wheels in the pavement of the street; the marks of drinking- vessels on the stone counter of the wineshop; the Amphoræ in private cellars, stored away so in any hundred years ago, and undisturbed to this hour—all rendering the solitude and deadly lonesomeness of the place, ten thousand times more solemn, than if the volcano, in its fury, had swept the city from the earth, and sunk it in the bottom of the sea.
After it was shaken by the earthquake which preceded the eruption, workmen were employed in shaping out, in stone, new ornaments for temples and other buildings that had suffered. Here lies their work, outside the city gate, as if they would return to-morrow.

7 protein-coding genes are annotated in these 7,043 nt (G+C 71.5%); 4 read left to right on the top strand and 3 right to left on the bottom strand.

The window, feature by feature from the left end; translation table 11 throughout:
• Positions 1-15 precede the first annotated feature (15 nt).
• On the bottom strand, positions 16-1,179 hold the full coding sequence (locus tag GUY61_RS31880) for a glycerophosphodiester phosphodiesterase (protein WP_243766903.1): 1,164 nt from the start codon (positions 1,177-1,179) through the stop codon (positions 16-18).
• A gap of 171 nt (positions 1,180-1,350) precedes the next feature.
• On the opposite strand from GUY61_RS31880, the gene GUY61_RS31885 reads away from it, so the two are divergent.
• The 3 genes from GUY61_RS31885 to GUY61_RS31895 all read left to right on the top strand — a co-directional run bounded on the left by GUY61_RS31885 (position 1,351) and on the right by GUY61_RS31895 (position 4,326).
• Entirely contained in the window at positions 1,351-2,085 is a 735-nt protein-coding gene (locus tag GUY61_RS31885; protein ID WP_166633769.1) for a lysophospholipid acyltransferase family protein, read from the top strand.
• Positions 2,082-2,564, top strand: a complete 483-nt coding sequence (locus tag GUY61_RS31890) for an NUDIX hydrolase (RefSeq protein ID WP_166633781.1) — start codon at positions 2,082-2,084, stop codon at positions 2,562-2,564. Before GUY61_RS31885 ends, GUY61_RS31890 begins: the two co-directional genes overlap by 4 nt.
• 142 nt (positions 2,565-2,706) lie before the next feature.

In the cellar of Diomede's house, where certain skeletons were found huddled together, close to the door, the impression of their bodies on the ashes, hardened with the ashes, and became stamped and fixed there, after they had shrunk, inside, to scanty bones. So, in the theatre of Herculaneum, a comic mask, floating on the stream when it was hot and liquid, stamped its mimic features in it as it hardened into stone; and now, it turns upon the stranger the fantastic look it turned upon the audiences in that same Theatre, two thousand years ago.
Next to the wonder of going up and down the streets, and in and out of the houses, and traversing the secret chambers of the temples of a religion that has vanished from the earth, and finding so many fresh traces of remote antiquity: as if the course of Time had been stopped after this desolation, and there had been no